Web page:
Hearing a child say they spent their school day playing with Lego may not go down well with parents. But these little bricks could become a fixture in maths lessons thanks to a new programme devised by the toy company.
Primary schools have long used Lego informally to teach. However, this month Lego Education is launching a new programme, MoreToMaths, a global scheme especially designed to help teachers tackle key stage 1 maths on the national curriculum using the toys.
The MoreToMaths kit, including lesson plans and teaching guides, costs £750 for a class of 30. While some may be sceptical about Lego’s move into education – and the price that may deter state schools – many teachers have already found cost-effective ways to use Lego in lessons.
We gathered these fun ideas from our teaching community.
One of the more useful ways to get the most out of your iPad is to set-up iCloud during the initial set-up process. Although if, for whatever reason you don’t, you can always come back to the set-up procedure at anytime in the Settings app on your iPad.
Looking for some fun and engaging ways to have kindergarten kids participate in problem solving (and creating), I turned to my trusty friend, Lego. Like many division one teachers, I use Lego often because it has so many applications. But as the 2014-15 school year came to a close, I was looking for a challenge. So, what I did was created a maze with Lego that a marble would travel to and showed this to the kids. I then challenged the kids to make a maze that would fit the marble (there had to be three empty spaces for width at all times).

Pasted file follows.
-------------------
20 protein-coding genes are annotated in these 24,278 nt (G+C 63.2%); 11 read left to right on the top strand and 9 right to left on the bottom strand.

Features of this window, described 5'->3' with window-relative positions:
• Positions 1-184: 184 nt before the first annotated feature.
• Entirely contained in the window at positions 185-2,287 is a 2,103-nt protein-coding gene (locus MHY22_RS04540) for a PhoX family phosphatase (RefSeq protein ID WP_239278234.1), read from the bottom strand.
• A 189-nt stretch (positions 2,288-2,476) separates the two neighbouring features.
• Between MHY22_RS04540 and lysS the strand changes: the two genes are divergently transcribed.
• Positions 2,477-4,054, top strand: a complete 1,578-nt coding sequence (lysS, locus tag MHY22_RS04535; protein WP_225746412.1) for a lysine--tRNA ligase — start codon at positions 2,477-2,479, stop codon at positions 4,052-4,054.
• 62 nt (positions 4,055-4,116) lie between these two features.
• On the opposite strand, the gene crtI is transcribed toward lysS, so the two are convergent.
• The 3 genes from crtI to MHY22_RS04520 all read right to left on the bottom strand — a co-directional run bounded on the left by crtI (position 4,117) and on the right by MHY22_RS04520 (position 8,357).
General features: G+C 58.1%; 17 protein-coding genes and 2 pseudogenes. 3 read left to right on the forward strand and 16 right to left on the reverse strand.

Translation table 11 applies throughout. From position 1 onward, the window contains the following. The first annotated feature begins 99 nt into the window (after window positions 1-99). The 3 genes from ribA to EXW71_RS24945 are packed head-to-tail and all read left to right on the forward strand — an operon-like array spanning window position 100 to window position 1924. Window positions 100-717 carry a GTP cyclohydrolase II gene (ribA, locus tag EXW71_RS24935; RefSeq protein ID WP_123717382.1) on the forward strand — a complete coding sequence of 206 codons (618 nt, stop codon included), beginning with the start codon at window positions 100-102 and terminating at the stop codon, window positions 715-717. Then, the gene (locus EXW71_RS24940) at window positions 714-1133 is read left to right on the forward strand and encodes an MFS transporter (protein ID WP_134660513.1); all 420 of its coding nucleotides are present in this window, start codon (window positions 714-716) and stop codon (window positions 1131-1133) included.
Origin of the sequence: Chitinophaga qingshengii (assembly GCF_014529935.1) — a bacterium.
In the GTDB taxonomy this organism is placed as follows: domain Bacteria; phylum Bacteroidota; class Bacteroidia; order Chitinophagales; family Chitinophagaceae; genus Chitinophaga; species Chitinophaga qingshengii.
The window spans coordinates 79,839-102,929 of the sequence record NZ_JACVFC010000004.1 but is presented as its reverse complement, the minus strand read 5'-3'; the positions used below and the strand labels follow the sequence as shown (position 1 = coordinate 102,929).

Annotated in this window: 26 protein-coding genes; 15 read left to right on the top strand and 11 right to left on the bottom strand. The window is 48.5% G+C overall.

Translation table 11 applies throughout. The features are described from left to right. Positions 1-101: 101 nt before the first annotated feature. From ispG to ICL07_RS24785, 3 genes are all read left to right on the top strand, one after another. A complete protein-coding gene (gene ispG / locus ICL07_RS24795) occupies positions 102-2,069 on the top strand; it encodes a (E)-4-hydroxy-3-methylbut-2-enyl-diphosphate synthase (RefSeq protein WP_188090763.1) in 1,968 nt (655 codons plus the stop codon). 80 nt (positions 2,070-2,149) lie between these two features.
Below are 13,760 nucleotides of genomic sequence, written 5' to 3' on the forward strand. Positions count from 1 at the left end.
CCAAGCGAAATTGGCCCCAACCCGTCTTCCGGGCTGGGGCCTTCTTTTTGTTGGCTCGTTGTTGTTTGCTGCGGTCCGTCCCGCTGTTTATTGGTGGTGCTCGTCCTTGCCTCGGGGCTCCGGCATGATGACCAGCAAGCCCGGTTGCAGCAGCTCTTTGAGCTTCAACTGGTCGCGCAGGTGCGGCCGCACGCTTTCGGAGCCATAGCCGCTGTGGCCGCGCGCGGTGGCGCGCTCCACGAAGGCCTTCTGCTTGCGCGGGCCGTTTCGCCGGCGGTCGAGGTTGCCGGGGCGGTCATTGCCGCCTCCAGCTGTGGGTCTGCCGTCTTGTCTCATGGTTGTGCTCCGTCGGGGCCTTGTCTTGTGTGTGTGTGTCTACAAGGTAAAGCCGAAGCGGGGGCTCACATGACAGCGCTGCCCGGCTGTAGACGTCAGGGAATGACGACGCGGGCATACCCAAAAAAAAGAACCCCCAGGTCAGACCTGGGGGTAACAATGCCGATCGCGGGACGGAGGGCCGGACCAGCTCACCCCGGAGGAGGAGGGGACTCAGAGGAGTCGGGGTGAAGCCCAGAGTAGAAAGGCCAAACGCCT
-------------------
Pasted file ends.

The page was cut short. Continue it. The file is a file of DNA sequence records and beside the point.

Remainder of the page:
Visual Reading is a great reading app for kids having difficulty reading with just words and also for those suffering from autism and dyslexia. As a teacher or parent, you can create storyboards and use your won videos and images to associate with words. Your kid can then read the story either through words or with the help of the visual cues you provided.
Wikipedia is often vilified in educational circles. The site’s loudest critics think that it offers biased, non-credible information. Many teachers specifically ban students from using the site from as a reference in research papers.
I am in a privileged position as I teach students in an iPad 1:1 school, so have always been able to teach coding using our iPads. However I know there are a wealth of fantastic computerless coding lessons and wanted to explore these, to see if students would gain a better understanding of coding!
Have you seen the great series of apps for special needs? The Center for Educational Technology has a fantastic series of 5 apps, and they're all discounted right now! To learn more about them, just watch our great demo videos! They help give a view into what the app can...
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